Myths and Facts
MYTH: Sexual harassment is harmless. People who object have no sense of humor.
FACT: Harassment is humiliating and degrading. It undermines school careers, often threatens employment status, and interferes with a person’s emotional well-being. No one should endure humiliation with a smile.
MYTH: People invite sexual harassment by their behavior or dress.
FACT: Sexual harassment is not a sexually motivated act, but is an expression of hostility and/or power focused on differences in gender or sexual orientation. People do not invite sexual harassment.
MYTH: If ignored, the problem of sexual harassment and stalking will go away.
FACT: Generally, the harasser is persistent and does not stop on his/her own, and often has more than one target. When a victim ignores the advances, leers, comments, or suggestions, the harasser may interpret this behavior as consent or encouragement.
MYTH: Sexual harassment is a rare occurrence.
FACT: Federal statistics report that in Fiscal Year 2002, the EEOC received 14,396 charges of sexual harassment.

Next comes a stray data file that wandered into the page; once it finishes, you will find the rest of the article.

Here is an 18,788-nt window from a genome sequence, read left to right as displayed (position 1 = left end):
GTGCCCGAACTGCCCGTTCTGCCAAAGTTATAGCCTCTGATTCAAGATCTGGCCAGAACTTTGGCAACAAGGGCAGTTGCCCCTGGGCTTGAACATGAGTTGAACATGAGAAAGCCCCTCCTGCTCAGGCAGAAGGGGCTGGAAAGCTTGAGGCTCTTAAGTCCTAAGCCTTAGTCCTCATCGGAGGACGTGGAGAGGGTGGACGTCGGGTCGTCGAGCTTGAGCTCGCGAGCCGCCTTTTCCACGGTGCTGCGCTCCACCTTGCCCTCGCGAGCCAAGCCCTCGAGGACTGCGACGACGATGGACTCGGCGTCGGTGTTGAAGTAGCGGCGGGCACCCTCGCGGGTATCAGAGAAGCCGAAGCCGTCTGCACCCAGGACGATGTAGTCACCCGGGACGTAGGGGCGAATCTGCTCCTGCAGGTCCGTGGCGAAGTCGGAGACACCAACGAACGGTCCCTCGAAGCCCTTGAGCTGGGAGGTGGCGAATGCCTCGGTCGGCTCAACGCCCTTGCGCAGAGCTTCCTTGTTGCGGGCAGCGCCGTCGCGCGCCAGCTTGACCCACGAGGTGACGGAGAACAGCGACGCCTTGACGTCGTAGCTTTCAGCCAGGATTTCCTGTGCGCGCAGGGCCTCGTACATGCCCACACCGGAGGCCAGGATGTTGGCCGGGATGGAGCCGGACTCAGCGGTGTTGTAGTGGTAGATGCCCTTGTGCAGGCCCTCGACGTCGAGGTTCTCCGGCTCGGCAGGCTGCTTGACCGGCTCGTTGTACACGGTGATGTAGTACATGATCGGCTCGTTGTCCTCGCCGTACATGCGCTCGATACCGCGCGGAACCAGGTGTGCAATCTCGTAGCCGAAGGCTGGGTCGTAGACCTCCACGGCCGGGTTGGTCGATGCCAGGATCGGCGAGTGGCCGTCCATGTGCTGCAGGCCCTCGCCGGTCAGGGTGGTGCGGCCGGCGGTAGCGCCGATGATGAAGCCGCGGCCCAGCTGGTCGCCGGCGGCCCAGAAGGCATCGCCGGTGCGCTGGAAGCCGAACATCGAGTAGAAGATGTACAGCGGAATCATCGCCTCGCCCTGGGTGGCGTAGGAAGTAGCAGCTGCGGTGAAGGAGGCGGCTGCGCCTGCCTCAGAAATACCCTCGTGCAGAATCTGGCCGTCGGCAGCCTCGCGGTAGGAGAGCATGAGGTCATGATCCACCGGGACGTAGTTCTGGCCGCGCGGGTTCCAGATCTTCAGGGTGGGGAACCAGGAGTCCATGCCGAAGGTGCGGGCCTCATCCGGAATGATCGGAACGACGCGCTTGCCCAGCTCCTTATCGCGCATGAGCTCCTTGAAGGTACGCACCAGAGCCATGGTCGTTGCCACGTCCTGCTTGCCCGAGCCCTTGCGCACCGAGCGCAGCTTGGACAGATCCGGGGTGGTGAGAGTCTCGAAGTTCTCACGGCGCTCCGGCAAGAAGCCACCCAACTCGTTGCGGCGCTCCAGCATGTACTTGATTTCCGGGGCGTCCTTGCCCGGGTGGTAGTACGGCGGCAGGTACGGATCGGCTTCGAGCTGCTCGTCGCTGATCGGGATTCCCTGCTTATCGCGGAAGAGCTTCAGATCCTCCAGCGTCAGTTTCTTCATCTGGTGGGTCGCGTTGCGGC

MYTH: Sexual harassment and stalking are practiced only by men against women.
FACT: Although the problem most often involves men harassing women, it sometimes occurs the other way around or may involve individuals of the same gender. Harassment usually involves individuals using their authority, power, or perceived status or relationship inappropriately. Whenever it occurs, it is wrong.
MYTH: Nothing can be done about someone who tracks your movements, follows you, or constantly calls if he or she has not made any direct threats.
FACT: Stalking is against the law and repeated behavior that is meant to cause emotional distress, or creates fear of bodily injury, can be prosecuted.
Additional statistics about sexual harassment on college campuses can be found at http://www.ncjrs.org/pdffiles1/nij/182369.pdf